The Oilers made their final cuts yesterday and along with no brainers like sending Juhjar Khaira down, the club has decided to rate Oscar Klefbom ahead of Martin Marincin. It’s not just that they rate Klefbom ahead of the tall Slovak, it’s that they decided to send him down to the American Hockey League. This move, as described by the prolific Jonathan Willis, is indefensible.
It’s a roster move that robs the Oilers of their best remaining left handed defenseman (LHD from here out).
When the team announced the moves most of the MSM voices seemed to be most concerned about Will Acton, the 13th forward, making the club than they were worried about the fact that the team just buried a player who will actually play minutes for the team. The questions revolved around Steve Pinizzotto or Tyler Pitlick. The focus afterwards was more about toughness and exposing Pitlick to the waiver wire. Despite the fact that I agree with most of them that Pitlick and Pinizzotto outplayed the associate coach’s son and that exposing a player you took 31st Overall to waivers after he beat out a guy you picked up for free and could be replaced instantly is asinine, they missed the story.
Somehow, the only man asking tough questions yesterday was the Oilers’ own Color Man Bob Stauffer. Before we take a look at his question and the answer he got, we should again point out that the guys paid to cover this team and ask piercing questions missed the fact that the Oilers sent down their best LHD and focused instead on which gritty AHLer was going to occupy the 13F spot.
Here’s what Stauffer asked of Eakins:
Advanced Stats Metrics you guys were a real poor puck possession team last year, Martin Marincin was your best Corsi D-man last year. He was the most settled with the games he played, the best numbers by far by a regular defenseman. How much did you, when you know you're making a decision on a guy like Martin Marincin, when you know he's got a better track record today than Klefbom, how much does that get factored in as opposed to training camp that the guy's had?
It’s a damned fine question. A fair question to ask in this situation and one that might make Eakins a little uncomfortable.
He felt the team needed more Battle and Heaviness out of that spot and he went on to say that Marincin came out of the gate really slowly and 2 or 3 players outplayed him. (He also went on a bit of an aside about Corsi in which he gave David Staples all the ammo he needs in the war against Corsi.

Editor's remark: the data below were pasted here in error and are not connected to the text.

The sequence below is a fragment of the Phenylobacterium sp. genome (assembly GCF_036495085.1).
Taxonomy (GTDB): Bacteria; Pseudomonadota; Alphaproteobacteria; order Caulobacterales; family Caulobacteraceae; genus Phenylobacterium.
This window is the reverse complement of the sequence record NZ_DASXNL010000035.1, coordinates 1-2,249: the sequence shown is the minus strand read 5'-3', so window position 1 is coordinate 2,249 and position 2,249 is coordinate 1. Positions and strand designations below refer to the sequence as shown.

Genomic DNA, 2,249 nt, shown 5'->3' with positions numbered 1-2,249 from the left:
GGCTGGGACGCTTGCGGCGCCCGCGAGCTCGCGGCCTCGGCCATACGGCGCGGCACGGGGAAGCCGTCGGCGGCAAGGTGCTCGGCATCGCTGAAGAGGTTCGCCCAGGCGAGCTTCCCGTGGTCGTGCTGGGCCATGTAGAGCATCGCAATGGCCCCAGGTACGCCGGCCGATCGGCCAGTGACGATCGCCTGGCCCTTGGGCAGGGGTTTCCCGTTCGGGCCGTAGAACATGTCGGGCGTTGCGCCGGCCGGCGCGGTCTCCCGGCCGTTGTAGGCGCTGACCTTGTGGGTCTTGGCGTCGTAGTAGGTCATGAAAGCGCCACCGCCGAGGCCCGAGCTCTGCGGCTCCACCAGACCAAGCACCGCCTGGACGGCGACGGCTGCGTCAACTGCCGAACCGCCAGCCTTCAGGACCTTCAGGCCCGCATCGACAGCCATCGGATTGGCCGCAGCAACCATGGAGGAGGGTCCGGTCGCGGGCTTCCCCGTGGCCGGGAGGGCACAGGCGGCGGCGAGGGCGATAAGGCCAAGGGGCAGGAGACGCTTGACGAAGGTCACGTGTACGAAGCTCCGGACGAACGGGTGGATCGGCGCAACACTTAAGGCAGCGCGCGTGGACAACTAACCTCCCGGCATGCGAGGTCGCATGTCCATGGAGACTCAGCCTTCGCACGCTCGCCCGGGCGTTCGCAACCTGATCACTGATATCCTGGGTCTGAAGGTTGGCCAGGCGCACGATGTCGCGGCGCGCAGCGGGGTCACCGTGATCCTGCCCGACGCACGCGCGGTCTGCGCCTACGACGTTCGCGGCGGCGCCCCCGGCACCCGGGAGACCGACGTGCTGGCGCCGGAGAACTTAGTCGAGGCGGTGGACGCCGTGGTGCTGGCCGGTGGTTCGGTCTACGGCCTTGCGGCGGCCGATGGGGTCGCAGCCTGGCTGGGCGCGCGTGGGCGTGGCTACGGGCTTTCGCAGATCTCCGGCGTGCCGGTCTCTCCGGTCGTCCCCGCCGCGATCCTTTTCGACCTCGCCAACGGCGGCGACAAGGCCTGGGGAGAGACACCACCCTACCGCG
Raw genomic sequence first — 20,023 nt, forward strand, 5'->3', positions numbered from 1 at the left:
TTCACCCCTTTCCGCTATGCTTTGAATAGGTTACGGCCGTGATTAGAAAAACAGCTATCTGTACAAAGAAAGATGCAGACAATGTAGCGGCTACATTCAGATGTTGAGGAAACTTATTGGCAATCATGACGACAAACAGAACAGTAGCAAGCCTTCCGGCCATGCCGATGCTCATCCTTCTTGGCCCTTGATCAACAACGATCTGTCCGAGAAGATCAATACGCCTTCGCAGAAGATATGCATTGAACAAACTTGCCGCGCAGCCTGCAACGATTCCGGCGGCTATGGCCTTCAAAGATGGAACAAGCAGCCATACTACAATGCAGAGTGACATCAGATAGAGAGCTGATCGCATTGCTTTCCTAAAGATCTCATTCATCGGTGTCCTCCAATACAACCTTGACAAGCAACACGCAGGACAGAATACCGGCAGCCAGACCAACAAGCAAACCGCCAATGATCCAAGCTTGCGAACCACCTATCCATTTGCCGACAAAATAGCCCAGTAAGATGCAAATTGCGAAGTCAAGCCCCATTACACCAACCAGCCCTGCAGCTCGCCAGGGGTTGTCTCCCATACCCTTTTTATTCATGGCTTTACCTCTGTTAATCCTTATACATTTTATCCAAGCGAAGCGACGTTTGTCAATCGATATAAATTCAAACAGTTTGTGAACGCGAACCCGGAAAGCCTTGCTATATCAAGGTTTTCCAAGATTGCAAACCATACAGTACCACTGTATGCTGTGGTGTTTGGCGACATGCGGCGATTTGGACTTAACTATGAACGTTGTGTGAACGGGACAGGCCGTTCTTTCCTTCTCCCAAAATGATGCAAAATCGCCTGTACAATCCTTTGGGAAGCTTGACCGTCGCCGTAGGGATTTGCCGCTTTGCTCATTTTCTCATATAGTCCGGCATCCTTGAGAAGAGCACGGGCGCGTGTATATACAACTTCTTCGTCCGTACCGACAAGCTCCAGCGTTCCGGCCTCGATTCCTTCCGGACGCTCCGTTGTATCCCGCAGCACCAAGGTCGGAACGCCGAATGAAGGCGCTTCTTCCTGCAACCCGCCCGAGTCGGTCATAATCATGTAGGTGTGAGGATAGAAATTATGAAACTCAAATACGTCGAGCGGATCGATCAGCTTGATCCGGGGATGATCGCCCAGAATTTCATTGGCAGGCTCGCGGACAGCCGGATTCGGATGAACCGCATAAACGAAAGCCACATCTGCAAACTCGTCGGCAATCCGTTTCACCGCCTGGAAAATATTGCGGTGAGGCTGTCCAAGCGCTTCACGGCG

) We’ll sort that part out in a bit.
Assuming Marincin was the final cut then Eakins is actually saying here that he was outplayed by both Nurse and Klefbom in Training Camp. Yes, Brad Hunt is ALSO technically still up with the NHL club but he’s in a press box role and older so IF we could agree (we don’t) that Marincin was outplayed then it definitely stands to reason that he would benefit more from playing time than Hunt who should be about as close to a finished product as we can expect.
Darnell Nurse is 19 and not eligible to play in the AHL. If Nikita Nikitin had not twisted his ankle I think there’s a better than 90% chance that he would have been sent down to the OHL on Sunday but the opportunity presented itself to give him NHL games and the Oilers jumped on it. They get 9 games to play him before that ELC starts counting down and a year is burned on his contract. Given his age and experience it doesn’t make any sense to keep him with the club unless he finishes that 9 game stint as the best blueliner on the squad. The only thing is that with Marincin down there’s a chance he’ll look like the best LHD option available.
With Nikita Nikitin out of the lineup and Marincin sent down the Oilers are committed to playing Nurse, Klefbom and Ference as their 3 LHD. Put in another way, that’s a 3rd pairing guy in his mid 30’s and a combined 17 games of NHL experience ahead of him. If we compound that with the fact that the Oilers 2+3 Centers have a total of 42 NHL games of experience, we get an extremely undeveloped group of players logging significant minutes for the NHL club.
Going back to Stauffer’s question, Martin Marincin was the best possession Defender the Oilers had last year. When we observe his game most people notice his extremely active stick and the ability he has to defend zone entries with it. It’s a skill he is particularly good at and one that sometimes goes unnoticed because it doesn’t result in thunderous hits. It’s a shame though.
Now Marincin finished last year with a 47.7 CF%, which was tops for all the regular defenders by a significant margin. Eakins’ attempt to throw the dogs off the trail was done by bringing up the argument that Corsi is not an individual’s number but a number earned by a group of players. This is both right and wrong.
You see Corsi is an “On-Ice” stat so while there are groups of people contributing to the events on the ice, an individual player’s Corsi is simply reflective of what actually happened while he was playing. Marincin’s individual number simply means that while he was on the ice the Oilers were controlling the offensive attempts 47.7% of the time. That’s not a great number, but that’s why we need more context.